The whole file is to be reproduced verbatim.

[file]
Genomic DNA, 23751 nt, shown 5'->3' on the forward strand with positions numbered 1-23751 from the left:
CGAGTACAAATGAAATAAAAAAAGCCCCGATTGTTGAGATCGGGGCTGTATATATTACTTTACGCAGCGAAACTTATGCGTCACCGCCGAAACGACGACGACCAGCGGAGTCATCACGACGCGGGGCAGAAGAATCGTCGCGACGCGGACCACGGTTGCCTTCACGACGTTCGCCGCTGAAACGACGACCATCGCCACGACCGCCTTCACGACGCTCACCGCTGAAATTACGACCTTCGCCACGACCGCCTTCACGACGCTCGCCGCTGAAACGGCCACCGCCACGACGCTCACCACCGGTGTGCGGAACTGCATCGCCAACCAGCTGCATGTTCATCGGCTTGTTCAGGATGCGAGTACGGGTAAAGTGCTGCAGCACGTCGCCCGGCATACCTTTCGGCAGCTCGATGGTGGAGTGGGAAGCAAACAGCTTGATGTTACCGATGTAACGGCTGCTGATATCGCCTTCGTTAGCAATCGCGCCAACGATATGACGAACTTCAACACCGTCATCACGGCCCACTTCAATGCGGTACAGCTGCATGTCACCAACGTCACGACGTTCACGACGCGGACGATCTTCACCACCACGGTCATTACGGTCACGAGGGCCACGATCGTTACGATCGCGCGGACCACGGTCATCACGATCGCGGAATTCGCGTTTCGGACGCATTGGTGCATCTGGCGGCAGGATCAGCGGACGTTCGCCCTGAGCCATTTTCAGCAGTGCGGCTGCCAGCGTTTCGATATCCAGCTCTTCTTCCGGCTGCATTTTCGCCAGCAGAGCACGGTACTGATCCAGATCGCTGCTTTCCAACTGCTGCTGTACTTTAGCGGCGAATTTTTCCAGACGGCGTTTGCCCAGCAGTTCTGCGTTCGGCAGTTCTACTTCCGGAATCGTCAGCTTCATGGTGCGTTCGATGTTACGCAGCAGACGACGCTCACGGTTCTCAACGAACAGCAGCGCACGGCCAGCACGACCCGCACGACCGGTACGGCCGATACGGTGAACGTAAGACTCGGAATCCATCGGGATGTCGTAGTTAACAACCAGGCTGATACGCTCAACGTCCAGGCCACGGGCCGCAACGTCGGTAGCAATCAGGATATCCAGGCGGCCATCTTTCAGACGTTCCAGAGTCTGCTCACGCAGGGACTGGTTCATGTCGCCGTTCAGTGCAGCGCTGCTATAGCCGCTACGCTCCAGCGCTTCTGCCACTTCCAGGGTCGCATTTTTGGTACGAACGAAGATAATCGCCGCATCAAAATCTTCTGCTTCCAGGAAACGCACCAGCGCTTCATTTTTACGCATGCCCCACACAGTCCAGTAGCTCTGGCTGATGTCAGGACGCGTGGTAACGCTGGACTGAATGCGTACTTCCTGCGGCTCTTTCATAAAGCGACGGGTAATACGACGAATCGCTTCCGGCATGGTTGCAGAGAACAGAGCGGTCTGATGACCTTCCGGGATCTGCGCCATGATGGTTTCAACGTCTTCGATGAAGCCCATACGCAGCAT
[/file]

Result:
Genomic DNA, 23751 nt, shown 5'->3' on the forward strand with positions numbered 1-23751 from the left:
CGAGTACAAATGAAATAAAAAAAGCCCCGATTGTTGAGATCGGGGCTGTATATATTACTTTACGCAGCGAAACTTATGCGTCACCGCCGAAACGACGACGACCAGCGGAGTCATCACGACGCGGGGCAGAAGAATCGTCGCGACGCGGACCACGGTTGCCTTCACGACGTTCGCCGCTGAAACGACGACCATCGCCACGACCGCCTTCACGACGCTCACCGCTGAAATTACGACCTTCGCCACGACCGCCTTCACGACGCTCGCCGCTGAAACGGCCACCGCCACGACGCTCACCACCGGTGTGCGGAACTGCATCGCCAACCAGCTGCATGTTCATCGGCTTGTTCAGGATGCGAGTACGGGTAAAGTGCTGCAGCACGTCGCCCGGCATACCTTTCGGCAGCTCGATGGTGGAGTGGGAAGCAAACAGCTTGATGTTACCGATGTAACGGCTGCTGATATCGCCTTCGTTAGCAATCGCGCCAACGATATGACGAACTTCAACACCGTCATCACGGCCCACTTCAATGCGGTACAGCTGCATGTCACCAACGTCACGACGTTCACGACGCGGACGATCTTCACCACCACGGTCATTACGGTCACGAGGGCCACGATCGTTACGATCGCGCGGACCACGGTCATCACGATCGCGGAATTCGCGTTTCGGACGCATTGGTGCATCTGGCGGCAGGATCAGCGGACGTTCGCCCTGAGCCATTTTCAGCAGTGCGGCTGCCAGCGTTTCGATATCCAGCTCTTCTTCCGGCTGCATTTTCGCCAGCAGAGCACGGTACTGATCCAGATCGCTGCTTTCCAACTGCTGCTGTACTTTAGCGGCGAATTTTTCCAGACGGCGTTTGCCCAGCAGTTCTGCGTTCGGCAGTTCTACTTCCGGAATCGTCAGCTTCATGGTGCGTTCGATGTTACGCAGCAGACGACGCTCACGGTTCTCAACGAACAGCAGCGCACGGCCAGCACGACCCGCACGACCGGTACGGCCGATACGGTGAACGTAAGACTCGGAATCCATCGGGATGTCGTAGTTAACAACCAGGCTGATACGCTCAACGTCCAGGCCACGGGCCGCAACGTCGGTAGCAATCAGGATATCCAGGCGGCCATCTTTCAGACGTTCCAGAGTCTGCTCACGCAGGGACTGGTTCATGTCGCCGTTCAGTGCAGCGCTGCTATAGCCGCTACGCTCCAGCGCTTCTGCCACTTCCAGGGTCGCATTTTTGGTACGAACGAAGATAATCGCCGCATCAAAATCTTCTGCTTCCAGGAAACGCACCAGCGCTTCATTTTTACGCATGCCCCACACAGTCCAGTAGCTCTGGCTGATGTCAGGACGCGTGGTAACGCTGGACTGAATGCGTACTTCCTGCGGCTCTTTCATAAAGCGACGGGTAATACGACGAATCGCTTCCGGCATGGTTGCAGAGAACAGAGCGGTCTGATGACCTTCCGGGATCTGCGCCATGATGGTTTCAACGTCTTCGATGAAGCCCATACGCAGCAT